That night we telegraphed to Mr. Marshall, to Mr. W. M. Rossetti, and Mr. Watts, and wrote next morning to Mr. Shields, Mr. Scott, and Mr. Madox Brown. It had been found by the resident medical man, Dr. Harris, that in Rossetti's case kidney disease had supervened. His dear mother and I sat up until early morning with him, and when we left him his sister took our place and remained with him the whole of that and subsequent nights. He sat up in bed most of the time and said a sort of stupefaction had removed all pain. He crooned over odd lines of poetry. "My own verses torment me," he said. Then he half-sang, half-recited, snatches from one of Iago's songs in Othello. "Strange things," he murmured, "to come into one's head at such a moment." I told him his brother and Mr. Watts would be with him to-morrow. "Then you really think that I am dying? At last you think so; but I was right from the first."

Next day, Good Friday, the friends named did come, and weak as he was, he was much cheered by their presence. The following day Mr. Marshall arrived.

That gentleman recognised the alarming position of affairs, but he was not without hope. He administered a sort of hot bath, and on Sunday morning Rossetti was perceptibly brighter. Mr. Shields had now arrived, and one after one of his friends, including Mr. Leyland, who was at the time staying at Ramsgate, and made frequent calls, visited him in his room and found him able to listen and sometimes to talk. In the evening the nurse gave a cheering report of his condition, and encouraged by such prospects, Mr. Watts, Mr. Shields, and myself, gave way to good spirits, and retired to an adjoining room. About nine o'clock Mr. Watts left us, and returning in a short time, said he had been in the sickroom, and had had some talk with Rossetti, and found him cheerful. An instant afterwards we heard a scream, followed by a loud rapping at our door. We hurried into Rossetti's room and found him in convulsions. Mr. Watts raised him on one side, whilst I raised him on the other; his mother, sister, and brother, were immediately present (Mr. Shields had fled away for the doctor); there were a few moments of suspense, and then we saw him die in our arms. Mrs. William Rossetti arrived from Manchester at this moment.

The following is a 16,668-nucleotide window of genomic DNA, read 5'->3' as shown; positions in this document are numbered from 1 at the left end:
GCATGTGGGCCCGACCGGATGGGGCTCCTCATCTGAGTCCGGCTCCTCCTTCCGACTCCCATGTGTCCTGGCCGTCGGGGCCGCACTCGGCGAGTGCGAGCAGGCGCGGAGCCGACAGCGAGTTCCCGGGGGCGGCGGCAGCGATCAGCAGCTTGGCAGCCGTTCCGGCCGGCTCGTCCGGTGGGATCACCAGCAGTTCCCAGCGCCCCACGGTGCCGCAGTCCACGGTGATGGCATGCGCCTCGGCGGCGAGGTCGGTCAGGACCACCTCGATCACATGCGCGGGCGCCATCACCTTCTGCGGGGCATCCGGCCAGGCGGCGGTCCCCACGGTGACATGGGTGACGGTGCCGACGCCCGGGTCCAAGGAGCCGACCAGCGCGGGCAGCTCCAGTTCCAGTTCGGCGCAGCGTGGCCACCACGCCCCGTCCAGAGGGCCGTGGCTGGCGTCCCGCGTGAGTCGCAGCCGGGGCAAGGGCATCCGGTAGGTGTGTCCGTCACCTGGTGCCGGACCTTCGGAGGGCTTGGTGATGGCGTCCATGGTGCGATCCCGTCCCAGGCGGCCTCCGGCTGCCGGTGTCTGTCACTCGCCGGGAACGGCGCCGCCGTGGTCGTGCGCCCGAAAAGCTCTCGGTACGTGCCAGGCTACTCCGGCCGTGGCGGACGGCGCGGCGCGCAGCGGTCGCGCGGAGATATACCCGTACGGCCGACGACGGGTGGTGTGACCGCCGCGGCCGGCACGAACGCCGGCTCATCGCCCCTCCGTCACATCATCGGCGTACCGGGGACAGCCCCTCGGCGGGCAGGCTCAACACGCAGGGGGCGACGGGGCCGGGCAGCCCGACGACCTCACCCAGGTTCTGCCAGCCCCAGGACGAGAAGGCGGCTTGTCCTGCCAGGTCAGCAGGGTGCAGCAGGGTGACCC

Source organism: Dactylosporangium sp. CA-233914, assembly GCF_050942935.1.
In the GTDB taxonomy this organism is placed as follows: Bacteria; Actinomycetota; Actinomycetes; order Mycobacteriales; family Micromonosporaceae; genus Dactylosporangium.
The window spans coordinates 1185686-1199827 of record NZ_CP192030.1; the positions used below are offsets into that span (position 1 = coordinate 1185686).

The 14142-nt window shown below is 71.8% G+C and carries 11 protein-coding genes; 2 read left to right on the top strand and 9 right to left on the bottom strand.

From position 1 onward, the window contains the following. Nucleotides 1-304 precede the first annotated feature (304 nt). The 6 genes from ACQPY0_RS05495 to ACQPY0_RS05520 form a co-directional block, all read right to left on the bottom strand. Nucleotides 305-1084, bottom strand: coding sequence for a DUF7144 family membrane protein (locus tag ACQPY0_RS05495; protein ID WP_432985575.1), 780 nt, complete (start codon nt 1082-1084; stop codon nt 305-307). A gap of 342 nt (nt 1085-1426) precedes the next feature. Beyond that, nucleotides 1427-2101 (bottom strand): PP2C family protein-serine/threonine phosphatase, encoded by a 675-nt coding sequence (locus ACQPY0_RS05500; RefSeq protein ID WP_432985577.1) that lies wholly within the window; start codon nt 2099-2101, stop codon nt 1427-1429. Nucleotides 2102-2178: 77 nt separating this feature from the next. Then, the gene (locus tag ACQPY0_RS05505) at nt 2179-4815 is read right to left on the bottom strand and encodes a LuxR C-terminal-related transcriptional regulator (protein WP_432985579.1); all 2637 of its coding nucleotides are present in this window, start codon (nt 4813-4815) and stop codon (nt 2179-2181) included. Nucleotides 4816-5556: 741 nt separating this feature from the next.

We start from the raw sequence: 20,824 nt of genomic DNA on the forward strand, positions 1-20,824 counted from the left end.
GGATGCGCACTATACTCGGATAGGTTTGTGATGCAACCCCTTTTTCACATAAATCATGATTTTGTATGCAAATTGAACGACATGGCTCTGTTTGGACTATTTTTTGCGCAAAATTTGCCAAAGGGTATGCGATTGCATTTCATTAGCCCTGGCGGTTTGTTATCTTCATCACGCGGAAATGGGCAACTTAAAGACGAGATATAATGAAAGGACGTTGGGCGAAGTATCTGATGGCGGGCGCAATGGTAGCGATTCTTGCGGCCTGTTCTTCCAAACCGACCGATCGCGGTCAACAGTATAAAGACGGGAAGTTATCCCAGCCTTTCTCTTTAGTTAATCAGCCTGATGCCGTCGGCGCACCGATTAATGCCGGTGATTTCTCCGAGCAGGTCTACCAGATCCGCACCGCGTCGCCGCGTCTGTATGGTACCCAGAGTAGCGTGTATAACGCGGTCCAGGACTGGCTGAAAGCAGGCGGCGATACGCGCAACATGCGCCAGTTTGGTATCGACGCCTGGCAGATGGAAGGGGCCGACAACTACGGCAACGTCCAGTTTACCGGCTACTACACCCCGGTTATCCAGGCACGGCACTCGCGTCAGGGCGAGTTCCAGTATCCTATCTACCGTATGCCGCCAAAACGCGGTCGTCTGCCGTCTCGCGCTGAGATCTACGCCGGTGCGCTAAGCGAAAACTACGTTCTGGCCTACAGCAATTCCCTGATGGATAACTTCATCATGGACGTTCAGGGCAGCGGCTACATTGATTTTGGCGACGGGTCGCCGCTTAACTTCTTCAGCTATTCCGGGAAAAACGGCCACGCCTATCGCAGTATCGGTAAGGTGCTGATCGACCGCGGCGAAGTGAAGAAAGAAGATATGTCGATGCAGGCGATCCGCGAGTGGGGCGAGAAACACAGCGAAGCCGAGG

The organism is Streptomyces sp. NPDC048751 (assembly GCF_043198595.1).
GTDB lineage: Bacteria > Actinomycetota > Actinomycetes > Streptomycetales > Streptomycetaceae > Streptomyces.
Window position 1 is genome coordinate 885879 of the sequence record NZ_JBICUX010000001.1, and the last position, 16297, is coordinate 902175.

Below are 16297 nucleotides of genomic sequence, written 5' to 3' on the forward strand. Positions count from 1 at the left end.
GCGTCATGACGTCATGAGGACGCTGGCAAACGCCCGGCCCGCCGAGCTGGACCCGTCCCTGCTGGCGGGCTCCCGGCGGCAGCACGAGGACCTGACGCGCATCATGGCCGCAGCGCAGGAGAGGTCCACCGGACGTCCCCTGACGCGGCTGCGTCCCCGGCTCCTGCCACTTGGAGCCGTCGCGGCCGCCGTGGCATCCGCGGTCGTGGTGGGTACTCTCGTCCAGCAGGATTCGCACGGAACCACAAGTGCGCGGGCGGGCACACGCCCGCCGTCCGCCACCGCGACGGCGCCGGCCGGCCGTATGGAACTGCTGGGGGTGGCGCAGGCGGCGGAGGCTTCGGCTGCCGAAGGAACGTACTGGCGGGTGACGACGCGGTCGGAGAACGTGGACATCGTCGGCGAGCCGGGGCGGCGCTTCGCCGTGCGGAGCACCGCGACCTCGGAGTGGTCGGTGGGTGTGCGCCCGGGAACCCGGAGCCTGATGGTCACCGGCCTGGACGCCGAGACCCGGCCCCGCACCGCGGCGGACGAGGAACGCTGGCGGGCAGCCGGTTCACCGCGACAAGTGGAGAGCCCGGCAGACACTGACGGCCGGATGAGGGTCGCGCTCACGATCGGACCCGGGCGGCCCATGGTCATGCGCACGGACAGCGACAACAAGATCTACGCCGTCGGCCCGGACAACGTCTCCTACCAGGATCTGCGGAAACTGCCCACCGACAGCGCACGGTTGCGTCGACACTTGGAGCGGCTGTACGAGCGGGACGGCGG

Thus on Easter Day Rossetti died. It was hard to realise that he was actually dead; but so it was, and the dreadful fact had at last come upon us with a horrible suddenness. Of the business of the next few days I need say nothing. I went up to London in the interval between the death and burial, and the old house at Chelsea, which, to my mind, in my time had always been desolate, was now more than ever so, that the man who had been its vitalising spirit lay dead eighty miles away by the side of the sea. It was decided to bury the poet in the churchyard of Birchington. The funeral, which was a private one, was attended by relatives and personal friends only, with one or two well-wishers from London.